ATLANTA – A House committee opted for a resolution that carries no force of law over a specific legal mandate Thursday on the issue of protecting groundwater.
Environmental groups have been pushing for a law to block any storage of surface water in the Floridan Aquifer that supplies most coastal customers. But they accepted the resolution as a start.
The House Natural Resources Committee, with the support of many coastal legislators, voted unanimously for House Resolution 1198 to “encourage” the Environmental Protection Division to review its regulations concerning the storage of surface water in aquifers for later use.
Many environmental and coastal civic groups favored Senate Bill 36, introduced last year by Sen. William Ligon, R-St. Simons Island. The Senate passed it 48-3, but the House committee never acted on it.
Thursday, Committee Chairwoman Lynn Smith said Ligon’s bill is dead because Gov. Nathan Deal signaled he would veto it should it pass. That’s because EPD officials want to keep aquifer storage as a possible option.
Smith said even for her committee to consider Ligon’s proposal would be too complicated for the remaining 25 days of the current legislative session because its wording could alter all of the state’s water policy. So, instead, she authored the resolution as a way to prompt EPD to hold public hearings.
“This is a very important first step,” she said.
After the meeting, Ligon characterized it the same way.
“I encourage the EPD to pick it up, and let’s start work on the regulations to protect our water,” he said. “I see this as a step in the right direction.”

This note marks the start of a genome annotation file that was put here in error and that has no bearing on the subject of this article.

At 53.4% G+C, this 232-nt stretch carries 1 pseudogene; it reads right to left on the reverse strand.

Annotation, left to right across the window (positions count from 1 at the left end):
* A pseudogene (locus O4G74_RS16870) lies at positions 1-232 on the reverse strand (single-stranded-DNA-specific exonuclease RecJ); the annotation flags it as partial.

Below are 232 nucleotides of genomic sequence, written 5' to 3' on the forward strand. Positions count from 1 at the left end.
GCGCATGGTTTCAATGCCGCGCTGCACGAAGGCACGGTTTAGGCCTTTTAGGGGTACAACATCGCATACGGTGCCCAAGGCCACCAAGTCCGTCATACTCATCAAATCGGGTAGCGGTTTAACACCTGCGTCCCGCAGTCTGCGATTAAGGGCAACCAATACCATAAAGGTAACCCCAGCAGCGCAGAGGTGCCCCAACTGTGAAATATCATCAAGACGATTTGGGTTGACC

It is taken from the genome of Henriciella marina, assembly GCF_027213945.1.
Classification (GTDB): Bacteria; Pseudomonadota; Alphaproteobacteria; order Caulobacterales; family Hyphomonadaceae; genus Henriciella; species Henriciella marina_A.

But environmental groups had hoped for more.
“We really want to see more protection for groundwater through regulation,” said Gil Rogers with the Southern Environmental Law Center.
The EPD’s Assistant Director Mary Walker told the committee before the vote fears of surface water contaminating the aquifer are overblown.
“EPD doesn’t support the concept of a moratorium. We think it would be unnecessary and unwise to take that option off the table,” she said. “We believe that we can regulate it in a manner that would be protective of public health and the environment.”
EPD officials have said they want the ability to pump water into the aquifer in hopes the pressure would push against saltwater that is beginning to intrude into the aquifer. South Carolina has seen considerable saltwater intrusion, and the Deal administration fears that state could sue Georgia to stop accepting new industry as a way to slow aquifer withdrawals that contribute to saltwater seepage.
If Smith’s resolution eventually passes the House and Senate, there is no timetable for EPD to conduct hearings or even a requirement they be held.
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